Dungeon Density

When I say “dungeon density” I do not mean, at least not this time, the frequency of monsters and/or treasure within the mythic underworld. Rather, I’m talking about the physical density of the construction. Are the rooms, corridors, and chambers packed tightly together? Or are there a smaller number of chambers spaced more widely, connected by longer passageways? Certainly, different labyrinths will take different approaches, but what sort is more common?

Check out this which I put together from the Dungeon Geomorphs put out by TSR back in the earlier days of the game:

Sepia Sample Dungeon using Geomorphs

Notice how there are very few sections of solid stone, with most corridors and chambers separated only by thick walls.

Compare that to this created using the Myth-Weavers Random Dungeon Generator:

Myth-Weavers Sample

Now, the Myth-Weavers generator produces lots of horizontal and vertical corridors, but otherwise my dungeons usually look more or less like this. Much more than like the geomorphic sample. Notice the amount of solid stone (gray) in the second map compared to the first map. The number of rooms in my designs will generally be similar to the lower map, and I will not usually have dense maze-like areas such as are found in the lower left corner of the first map.

I understand that everyone will do it slightly differently, and that each dungeon may have a particular character to its design, but I wonder if the sorts of designs the geomorphs result in are common. Even if they aren’t popular today, were they back then? Is that why the geomorphs are like they are? Or was it simply an attempt to cram as much onto one page as possible?

Update: Here is a snapshot showing the three geomorph sections I used to create that first map:

Sections colored in

As I’ve got them scanned in to my computer, I can rotate and flip them as desired. I did do a little “cleaning up” of the map after joining three sections.

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6 Responses to Dungeon Density

  1. mrrkyl says:

    In my experience the former (high density) design works fine for subterranean humanoid dwellings and low level dungeon crawls, but not so well for higher level parties or groups that will make frequent use of such spells as passwall, stone shape, rock to mud, etc. The main problem with high density dungeons is that the floor plan becomes easy to predict when mapped out, making it easy to determine where hidden areas might be found.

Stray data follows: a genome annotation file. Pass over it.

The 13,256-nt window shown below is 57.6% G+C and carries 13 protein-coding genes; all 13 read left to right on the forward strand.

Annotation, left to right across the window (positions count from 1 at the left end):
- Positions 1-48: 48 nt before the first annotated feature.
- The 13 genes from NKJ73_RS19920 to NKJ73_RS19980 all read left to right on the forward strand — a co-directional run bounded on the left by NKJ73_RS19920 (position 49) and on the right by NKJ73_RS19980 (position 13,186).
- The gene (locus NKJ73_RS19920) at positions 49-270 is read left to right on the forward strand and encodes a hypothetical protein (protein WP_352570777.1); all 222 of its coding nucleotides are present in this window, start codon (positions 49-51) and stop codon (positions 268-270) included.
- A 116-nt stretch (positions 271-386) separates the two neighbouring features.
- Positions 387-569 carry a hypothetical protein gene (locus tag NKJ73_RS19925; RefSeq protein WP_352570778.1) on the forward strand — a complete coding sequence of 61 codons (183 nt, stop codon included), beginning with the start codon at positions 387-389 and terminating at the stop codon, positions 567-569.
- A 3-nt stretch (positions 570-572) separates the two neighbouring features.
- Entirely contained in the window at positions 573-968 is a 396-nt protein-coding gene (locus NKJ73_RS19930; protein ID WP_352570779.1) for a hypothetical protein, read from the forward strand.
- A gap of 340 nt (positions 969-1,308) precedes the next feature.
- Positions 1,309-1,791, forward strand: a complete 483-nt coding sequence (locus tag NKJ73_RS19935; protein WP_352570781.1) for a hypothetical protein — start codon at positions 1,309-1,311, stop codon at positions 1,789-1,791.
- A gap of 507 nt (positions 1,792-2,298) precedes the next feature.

Like you, I avoid adding maze-like areas to my maps unless there is a very good reason for them to be there. I’ve never had players who enjoyed mazes so I don’t waste their time or mine by including them.

    • Kilgore says:

      FWIW, I don’t really mind it when players “figure out” where hidden rooms are due to gaps in the map. Seems reasonable to me. Of course, it would then be worth it to dump in a few room-sized solid sections so the party spends a week looking all around the perimeter for the secret door they know must be there somewhere.

  2. Telecanter says:

    I think you raise an interesting idea in general. I wonder if the geomorphs themselves play a factor in this. I’ve thought a lot about geomorph design and it’s really hard to balance density. You don’t want them to just have a single room per morph, but you probably don’t want them to be wall-to-wall rooms. Think about it, you rarely see geomorphs designed with a “blank” or “null” in the set. So, it will be very rare for any solid rock in the dungeon to be as big as the size of a single geomorph.

    • Kilgore says:

      Right. I don’t know if you’re familiar with the old TSR Dungeon Geomorophs, which I used to make the first map, but they consist of two square sections and one narrow rectangular section which fits alongside them to fill one letter-sized page.

      (I’m adding an update to the post with a snapshot of the three sections I used in my example.)

      If I opened up a geomorph set I paid good money for and found that a lot of the sections were mostly empty, I’d be more than a little miffed. So maybe they crammed them so people would feel they “got their money’s worth” regardless of the design.

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  4. mleger says:

    yeah, i got to say. i don’t like either.

    when i design a dungone, it has multiple steps.
    what was the goal of the dungeon
    – lock a great evil, store the dead, protect a magic item
    what is the players goal
    – find the magic item, explore, kill the boss
    what rooms would be in the dungeon based on the goal
    – would there have been a alter, a pit room,
    what traps would be in the dungeon based on the goal
    – pit blocking the way, magical energies
    has any natuarl occurances happened since the dungeons creation that affect or change the design?
    – earthquake, flood, kobolds taking over the early stages.

    I let the goal of the story define what the dungon will be.

    i guess its not a random dungeon then

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